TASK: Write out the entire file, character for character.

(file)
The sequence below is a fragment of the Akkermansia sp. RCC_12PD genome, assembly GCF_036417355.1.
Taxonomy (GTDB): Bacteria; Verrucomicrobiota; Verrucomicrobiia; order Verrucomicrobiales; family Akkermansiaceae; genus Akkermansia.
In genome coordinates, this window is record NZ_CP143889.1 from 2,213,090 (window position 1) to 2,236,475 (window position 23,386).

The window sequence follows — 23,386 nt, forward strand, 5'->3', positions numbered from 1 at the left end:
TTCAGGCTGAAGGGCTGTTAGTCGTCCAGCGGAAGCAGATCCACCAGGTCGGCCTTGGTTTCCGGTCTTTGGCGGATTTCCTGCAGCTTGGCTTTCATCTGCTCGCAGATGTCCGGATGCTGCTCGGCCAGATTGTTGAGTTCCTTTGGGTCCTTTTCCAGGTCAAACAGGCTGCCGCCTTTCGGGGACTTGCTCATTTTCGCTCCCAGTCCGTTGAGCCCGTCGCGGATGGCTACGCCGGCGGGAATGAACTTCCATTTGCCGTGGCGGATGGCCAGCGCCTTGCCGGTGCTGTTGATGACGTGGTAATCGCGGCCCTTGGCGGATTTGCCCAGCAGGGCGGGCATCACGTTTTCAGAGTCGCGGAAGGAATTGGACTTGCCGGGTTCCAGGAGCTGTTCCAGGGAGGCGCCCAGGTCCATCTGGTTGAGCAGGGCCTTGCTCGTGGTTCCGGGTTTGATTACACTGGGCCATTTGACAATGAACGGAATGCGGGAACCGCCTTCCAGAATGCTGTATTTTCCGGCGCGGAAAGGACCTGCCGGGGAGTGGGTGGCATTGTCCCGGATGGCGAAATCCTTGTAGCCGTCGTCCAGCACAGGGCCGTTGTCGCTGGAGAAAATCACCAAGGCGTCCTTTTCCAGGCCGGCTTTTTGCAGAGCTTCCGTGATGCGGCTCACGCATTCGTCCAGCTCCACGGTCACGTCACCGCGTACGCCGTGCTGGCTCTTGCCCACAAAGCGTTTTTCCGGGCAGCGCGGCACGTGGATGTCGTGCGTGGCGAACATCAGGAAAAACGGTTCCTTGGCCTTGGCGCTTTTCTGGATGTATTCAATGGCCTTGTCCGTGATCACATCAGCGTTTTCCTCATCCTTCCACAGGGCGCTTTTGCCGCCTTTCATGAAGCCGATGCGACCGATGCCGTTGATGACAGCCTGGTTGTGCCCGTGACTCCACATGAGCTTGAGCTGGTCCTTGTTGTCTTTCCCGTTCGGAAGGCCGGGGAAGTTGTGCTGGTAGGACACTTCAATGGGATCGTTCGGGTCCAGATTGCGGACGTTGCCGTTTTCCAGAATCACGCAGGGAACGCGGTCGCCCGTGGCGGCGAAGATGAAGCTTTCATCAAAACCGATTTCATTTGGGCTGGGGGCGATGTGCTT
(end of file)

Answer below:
The sequence below is a fragment of the Akkermansia sp. RCC_12PD genome, assembly GCF_036417355.1.
Taxonomy (GTDB): Bacteria; Verrucomicrobiota; Verrucomicrobiia; order Verrucomicrobiales; family Akkermansiaceae; genus Akkermansia.
In genome coordinates, this window is record NZ_CP143889.1 from 2,213,090 (window position 1) to 2,236,475 (window position 23,386).

The window sequence follows — 23,386 nt, forward strand, 5'->3', positions numbered from 1 at the left end:
TTCAGGCTGAAGGGCTGTTAGTCGTCCAGCGGAAGCAGATCCACCAGGTCGGCCTTGGTTTCCGGTCTTTGGCGGATTTCCTGCAGCTTGGCTTTCATCTGCTCGCAGATGTCCGGATGCTGCTCGGCCAGATTGTTGAGTTCCTTTGGGTCCTTTTCCAGGTCAAACAGGCTGCCGCCTTTCGGGGACTTGCTCATTTTCGCTCCCAGTCCGTTGAGCCCGTCGCGGATGGCTACGCCGGCGGGAATGAACTTCCATTTGCCGTGGCGGATGGCCAGCGCCTTGCCGGTGCTGTTGATGACGTGGTAATCGCGGCCCTTGGCGGATTTGCCCAGCAGGGCGGGCATCACGTTTTCAGAGTCGCGGAAGGAATTGGACTTGCCGGGTTCCAGGAGCTGTTCCAGGGAGGCGCCCAGGTCCATCTGGTTGAGCAGGGCCTTGCTCGTGGTTCCGGGTTTGATTACACTGGGCCATTTGACAATGAACGGAATGCGGGAACCGCCTTCCAGAATGCTGTATTTTCCGGCGCGGAAAGGACCTGCCGGGGAGTGGGTGGCATTGTCCCGGATGGCGAAATCCTTGTAGCCGTCGTCCAGCACAGGGCCGTTGTCGCTGGAGAAAATCACCAAGGCGTCCTTTTCCAGGCCGGCTTTTTGCAGAGCTTCCGTGATGCGGCTCACGCATTCGTCCAGCTCCACGGTCACGTCACCGCGTACGCCGTGCTGGCTCTTGCCCACAAAGCGTTTTTCCGGGCAGCGCGGCACGTGGATGTCGTGCGTGGCGAACATCAGGAAAAACGGTTCCTTGGCCTTGGCGCTTTTCTGGATGTATTCAATGGCCTTGTCCGTGATCACATCAGCGTTTTCCTCATCCTTCCACAGGGCGCTTTTGCCGCCTTTCATGAAGCCGATGCGACCGATGCCGTTGATGACAGCCTGGTTGTGCCCGTGACTCCACATGAGCTTGAGCTGGTCCTTGTTGTCTTTCCCGTTCGGAAGGCCGGGGAAGTTGTGCTGGTAGGACACTTCAATGGGATCGTTCGGGTCCAGATTGCGGACGTTGCCGTTTTCCAGAATCACGCAGGGAACGCGGTCGCCCGTGGCGGCGAAGATGAAGCTTTCATCAAAACCGATTTCATTTGGGCTGGGGGCGATGTGCTT